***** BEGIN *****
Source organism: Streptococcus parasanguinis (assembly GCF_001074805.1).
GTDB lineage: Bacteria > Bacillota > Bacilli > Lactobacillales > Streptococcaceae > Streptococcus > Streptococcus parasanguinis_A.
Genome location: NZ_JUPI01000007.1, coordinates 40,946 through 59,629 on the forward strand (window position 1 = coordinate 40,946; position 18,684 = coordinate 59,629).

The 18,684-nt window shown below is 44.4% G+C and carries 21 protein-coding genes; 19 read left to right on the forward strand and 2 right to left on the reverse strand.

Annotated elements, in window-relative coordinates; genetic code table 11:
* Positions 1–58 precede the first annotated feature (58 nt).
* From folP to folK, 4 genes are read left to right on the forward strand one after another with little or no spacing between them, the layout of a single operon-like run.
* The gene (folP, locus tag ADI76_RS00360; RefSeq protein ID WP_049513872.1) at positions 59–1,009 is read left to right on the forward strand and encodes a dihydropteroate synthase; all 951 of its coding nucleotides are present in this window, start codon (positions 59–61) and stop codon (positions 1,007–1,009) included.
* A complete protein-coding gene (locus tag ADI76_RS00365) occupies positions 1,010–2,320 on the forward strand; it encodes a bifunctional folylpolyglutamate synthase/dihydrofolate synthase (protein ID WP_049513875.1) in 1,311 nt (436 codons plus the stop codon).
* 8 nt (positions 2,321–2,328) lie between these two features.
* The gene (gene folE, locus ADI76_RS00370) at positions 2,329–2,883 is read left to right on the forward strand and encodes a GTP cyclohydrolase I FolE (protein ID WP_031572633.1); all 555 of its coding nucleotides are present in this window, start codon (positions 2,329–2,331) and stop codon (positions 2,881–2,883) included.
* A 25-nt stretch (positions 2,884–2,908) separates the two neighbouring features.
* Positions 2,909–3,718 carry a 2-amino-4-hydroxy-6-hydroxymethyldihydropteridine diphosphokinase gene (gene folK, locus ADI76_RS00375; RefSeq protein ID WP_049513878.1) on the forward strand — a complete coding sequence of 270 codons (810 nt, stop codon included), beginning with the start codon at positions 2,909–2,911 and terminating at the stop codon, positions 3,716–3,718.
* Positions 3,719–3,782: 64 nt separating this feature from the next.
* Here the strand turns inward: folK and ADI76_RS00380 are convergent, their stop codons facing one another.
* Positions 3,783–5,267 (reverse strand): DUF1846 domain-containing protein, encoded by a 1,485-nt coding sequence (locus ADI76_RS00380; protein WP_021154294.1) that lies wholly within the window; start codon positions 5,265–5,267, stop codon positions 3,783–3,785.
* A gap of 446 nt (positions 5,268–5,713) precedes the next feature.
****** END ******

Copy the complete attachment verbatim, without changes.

Source organism: Streptococcus parasanguinis (assembly GCF_001074805.1).
GTDB lineage: Bacteria > Bacillota > Bacilli > Lactobacillales > Streptococcaceae > Streptococcus > Streptococcus parasanguinis_A.
Genome location: NZ_JUPI01000007.1, coordinates 40,946 through 59,629 on the forward strand (window position 1 = coordinate 40,946; position 18,684 = coordinate 59,629).

The 18,684-nt window shown below is 44.4% G+C and carries 21 protein-coding genes; 19 read left to right on the forward strand and 2 right to left on the reverse strand.

Annotated elements, in window-relative coordinates; genetic code table 11:
* Positions 1–58 precede the first annotated feature (58 nt).
* From folP to folK, 4 genes are read left to right on the forward strand one after another with little or no spacing between them, the layout of a single operon-like run.
* The gene (folP, locus tag ADI76_RS00360; RefSeq protein ID WP_049513872.1) at positions 59–1,009 is read left to right on the forward strand and encodes a dihydropteroate synthase; all 951 of its coding nucleotides are present in this window, start codon (positions 59–61) and stop codon (positions 1,007–1,009) included.
* A complete protein-coding gene (locus tag ADI76_RS00365) occupies positions 1,010–2,320 on the forward strand; it encodes a bifunctional folylpolyglutamate synthase/dihydrofolate synthase (protein ID WP_049513875.1) in 1,311 nt (436 codons plus the stop codon).
* 8 nt (positions 2,321–2,328) lie between these two features.
* The gene (gene folE, locus ADI76_RS00370) at positions 2,329–2,883 is read left to right on the forward strand and encodes a GTP cyclohydrolase I FolE (protein ID WP_031572633.1); all 555 of its coding nucleotides are present in this window, start codon (positions 2,329–2,331) and stop codon (positions 2,881–2,883) included.
* A 25-nt stretch (positions 2,884–2,908) separates the two neighbouring features.
* Positions 2,909–3,718 carry a 2-amino-4-hydroxy-6-hydroxymethyldihydropteridine diphosphokinase gene (gene folK, locus ADI76_RS00375; RefSeq protein ID WP_049513878.1) on the forward strand — a complete coding sequence of 270 codons (810 nt, stop codon included), beginning with the start codon at positions 2,909–2,911 and terminating at the stop codon, positions 3,716–3,718.
* Positions 3,719–3,782: 64 nt separating this feature from the next.
* Here the strand turns inward: folK and ADI76_RS00380 are convergent, their stop codons facing one another.
* Positions 3,783–5,267 (reverse strand): DUF1846 domain-containing protein, encoded by a 1,485-nt coding sequence (locus ADI76_RS00380; protein WP_021154294.1) that lies wholly within the window; start codon positions 5,265–5,267, stop codon positions 3,783–3,785.
* A gap of 446 nt (positions 5,268–5,713) precedes the next feature.